Advanced Warfare was when it really started to get weird. Enter: the future. Wall running, jetpacks, massive machines and futuristic weapon variants began to be the new norm for CoD until they stuck WWII in there to break all the double-jumping up.

The exclusion of a single-player campaign in Black Ops IIII meant that this Modern Warfare was intending to go back to the old boots-on-the-ground (literally) gameplay, and have players immersed in a more realistic version of combat.

And my word did the developers deliver!

I, myself, am a CoD campaign kind of guy. They are corny, action-packed, really cinematic at times, and you kind of know what you’re going to expect; a movie-like experience with fairly one-dimensional characters and a fair bit of shooting bad guys in the middle there.

Modern Warfare is exactly like that, but it is also so incredibly mature and stripped back. It tackles a lot of issues only really glossed over in video gaming, and provides a much more in-depth look at modern warfare and the just the horrors of war, while also touching on the increasing issue of homegrown terrorism.

Without spoiling too much, the CIA was trying to relieve the Russians of some chemical gas that was supposedly headed to the fictional country of Urzikstan. The CIA was instead engaged with an unknown organisation who stole the gas for themselves and thus prompts the allied task force involved to call up the one and only, Captain John Price.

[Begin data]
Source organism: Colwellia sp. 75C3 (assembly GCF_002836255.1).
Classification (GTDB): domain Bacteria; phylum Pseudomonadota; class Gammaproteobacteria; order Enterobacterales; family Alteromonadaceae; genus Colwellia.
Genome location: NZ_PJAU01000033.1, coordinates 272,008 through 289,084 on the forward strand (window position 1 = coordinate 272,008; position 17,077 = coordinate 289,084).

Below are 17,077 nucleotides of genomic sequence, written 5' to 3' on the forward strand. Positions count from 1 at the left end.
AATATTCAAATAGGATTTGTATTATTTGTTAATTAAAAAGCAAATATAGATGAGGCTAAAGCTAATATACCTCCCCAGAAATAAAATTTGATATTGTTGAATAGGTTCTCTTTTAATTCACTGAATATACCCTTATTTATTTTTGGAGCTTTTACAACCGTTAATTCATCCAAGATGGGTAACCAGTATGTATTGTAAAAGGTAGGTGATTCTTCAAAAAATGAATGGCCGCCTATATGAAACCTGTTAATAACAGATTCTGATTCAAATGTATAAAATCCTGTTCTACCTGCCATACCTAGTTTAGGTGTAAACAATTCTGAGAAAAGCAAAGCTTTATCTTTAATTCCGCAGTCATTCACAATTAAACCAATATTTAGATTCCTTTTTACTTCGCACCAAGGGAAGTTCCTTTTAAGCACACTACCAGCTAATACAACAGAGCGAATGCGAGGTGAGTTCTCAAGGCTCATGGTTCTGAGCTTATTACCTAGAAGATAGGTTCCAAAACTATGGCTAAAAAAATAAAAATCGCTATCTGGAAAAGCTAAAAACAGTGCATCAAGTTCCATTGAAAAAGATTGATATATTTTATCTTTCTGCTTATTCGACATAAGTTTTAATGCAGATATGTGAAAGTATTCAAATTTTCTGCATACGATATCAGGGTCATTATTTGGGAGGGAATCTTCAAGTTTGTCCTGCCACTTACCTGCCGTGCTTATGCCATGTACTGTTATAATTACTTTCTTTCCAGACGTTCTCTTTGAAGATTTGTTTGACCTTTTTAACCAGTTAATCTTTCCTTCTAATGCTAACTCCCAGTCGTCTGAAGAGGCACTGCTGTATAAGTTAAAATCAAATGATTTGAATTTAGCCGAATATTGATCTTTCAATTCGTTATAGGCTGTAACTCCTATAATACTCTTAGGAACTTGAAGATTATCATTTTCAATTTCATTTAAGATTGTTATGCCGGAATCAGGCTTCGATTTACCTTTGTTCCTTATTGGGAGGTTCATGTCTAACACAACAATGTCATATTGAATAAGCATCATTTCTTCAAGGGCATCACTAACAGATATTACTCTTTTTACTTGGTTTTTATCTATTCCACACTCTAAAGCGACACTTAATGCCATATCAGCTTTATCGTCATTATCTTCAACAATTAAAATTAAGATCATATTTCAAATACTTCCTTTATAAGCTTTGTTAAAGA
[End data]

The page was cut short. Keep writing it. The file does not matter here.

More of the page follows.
The CIA agent you play as ends up embedding with the Urzikstan locals as their country is under brutal Russian martial law, while your SAS character and Captain Price are also dealing with some local issues.

Team Meeting. Image captured in-game

Long story short, all their paths cross, there are multiple little stories going on, and the rush to get the chemical gas back from the Russians or even the local Urzikstan militia spans many different environments.

The campaign is short. Annoyingly short for how engaging the storytelling is and some of the plights of the main characters. There’s your typical sniper mission – but really, what’s ever going to beat ‘All Ghillied Up?’ – a few flashback scenes, and without a doubt the best mission, if you haven’t already seen anything about it, ‘Clean House’.